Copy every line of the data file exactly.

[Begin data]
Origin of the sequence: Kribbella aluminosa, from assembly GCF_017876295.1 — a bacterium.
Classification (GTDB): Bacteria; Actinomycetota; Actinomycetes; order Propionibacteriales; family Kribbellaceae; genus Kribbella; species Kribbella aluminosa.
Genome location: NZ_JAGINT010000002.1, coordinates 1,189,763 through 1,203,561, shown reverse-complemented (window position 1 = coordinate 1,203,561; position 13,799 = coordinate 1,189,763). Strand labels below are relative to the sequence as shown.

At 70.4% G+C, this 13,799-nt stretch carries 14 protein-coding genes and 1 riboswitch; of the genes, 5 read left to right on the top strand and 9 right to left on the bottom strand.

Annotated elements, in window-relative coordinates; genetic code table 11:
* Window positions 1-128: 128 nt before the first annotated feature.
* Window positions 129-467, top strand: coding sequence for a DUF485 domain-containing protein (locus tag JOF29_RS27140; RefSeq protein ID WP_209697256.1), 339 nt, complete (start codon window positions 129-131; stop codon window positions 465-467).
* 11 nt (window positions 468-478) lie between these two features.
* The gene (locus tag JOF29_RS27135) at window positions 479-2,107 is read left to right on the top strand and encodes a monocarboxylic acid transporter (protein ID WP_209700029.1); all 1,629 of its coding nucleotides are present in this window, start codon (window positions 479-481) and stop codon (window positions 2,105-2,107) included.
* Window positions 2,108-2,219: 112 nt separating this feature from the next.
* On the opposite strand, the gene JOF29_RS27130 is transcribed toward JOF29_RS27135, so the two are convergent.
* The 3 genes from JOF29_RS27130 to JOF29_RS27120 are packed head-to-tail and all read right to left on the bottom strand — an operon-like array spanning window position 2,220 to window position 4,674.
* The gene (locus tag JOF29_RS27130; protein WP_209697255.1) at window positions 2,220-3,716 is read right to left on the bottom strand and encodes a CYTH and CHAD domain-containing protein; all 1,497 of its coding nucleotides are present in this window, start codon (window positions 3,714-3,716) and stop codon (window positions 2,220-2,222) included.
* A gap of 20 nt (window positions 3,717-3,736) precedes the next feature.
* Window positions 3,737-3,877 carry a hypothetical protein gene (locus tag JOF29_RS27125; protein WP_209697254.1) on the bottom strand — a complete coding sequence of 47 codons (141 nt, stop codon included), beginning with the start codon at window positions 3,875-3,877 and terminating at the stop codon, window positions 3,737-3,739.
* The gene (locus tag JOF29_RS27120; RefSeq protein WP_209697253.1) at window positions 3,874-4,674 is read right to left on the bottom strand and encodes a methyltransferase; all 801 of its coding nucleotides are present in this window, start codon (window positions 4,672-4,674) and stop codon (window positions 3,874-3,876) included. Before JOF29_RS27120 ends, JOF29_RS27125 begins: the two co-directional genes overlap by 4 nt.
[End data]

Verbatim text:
Origin of the sequence: Kribbella aluminosa, from assembly GCF_017876295.1 — a bacterium.
Classification (GTDB): Bacteria; Actinomycetota; Actinomycetes; order Propionibacteriales; family Kribbellaceae; genus Kribbella; species Kribbella aluminosa.
Genome location: NZ_JAGINT010000002.1, coordinates 1,189,763 through 1,203,561, shown reverse-complemented (window position 1 = coordinate 1,203,561; position 13,799 = coordinate 1,189,763). Strand labels below are relative to the sequence as shown.

At 70.4% G+C, this 13,799-nt stretch carries 14 protein-coding genes and 1 riboswitch; of the genes, 5 read left to right on the top strand and 9 right to left on the bottom strand.

Annotated elements, in window-relative coordinates; genetic code table 11:
* Window positions 1-128: 128 nt before the first annotated feature.
* Window positions 129-467, top strand: coding sequence for a DUF485 domain-containing protein (locus tag JOF29_RS27140; RefSeq protein ID WP_209697256.1), 339 nt, complete (start codon window positions 129-131; stop codon window positions 465-467).
* 11 nt (window positions 468-478) lie between these two features.
* The gene (locus tag JOF29_RS27135) at window positions 479-2,107 is read left to right on the top strand and encodes a monocarboxylic acid transporter (protein ID WP_209700029.1); all 1,629 of its coding nucleotides are present in this window, start codon (window positions 479-481) and stop codon (window positions 2,105-2,107) included.
* Window positions 2,108-2,219: 112 nt separating this feature from the next.
* On the opposite strand, the gene JOF29_RS27130 is transcribed toward JOF29_RS27135, so the two are convergent.
* The 3 genes from JOF29_RS27130 to JOF29_RS27120 are packed head-to-tail and all read right to left on the bottom strand — an operon-like array spanning window position 2,220 to window position 4,674.
* The gene (locus tag JOF29_RS27130; protein WP_209697255.1) at window positions 2,220-3,716 is read right to left on the bottom strand and encodes a CYTH and CHAD domain-containing protein; all 1,497 of its coding nucleotides are present in this window, start codon (window positions 3,714-3,716) and stop codon (window positions 2,220-2,222) included.
* A gap of 20 nt (window positions 3,717-3,736) precedes the next feature.
* Window positions 3,737-3,877 carry a hypothetical protein gene (locus tag JOF29_RS27125; protein WP_209697254.1) on the bottom strand — a complete coding sequence of 47 codons (141 nt, stop codon included), beginning with the start codon at window positions 3,875-3,877 and terminating at the stop codon, window positions 3,737-3,739.
* The gene (locus tag JOF29_RS27120; RefSeq protein WP_209697253.1) at window positions 3,874-4,674 is read right to left on the bottom strand and encodes a methyltransferase; all 801 of its coding nucleotides are present in this window, start codon (window positions 4,672-4,674) and stop codon (window positions 3,874-3,876) included. Before JOF29_RS27120 ends, JOF29_RS27125 begins: the two co-directional genes overlap by 4 nt.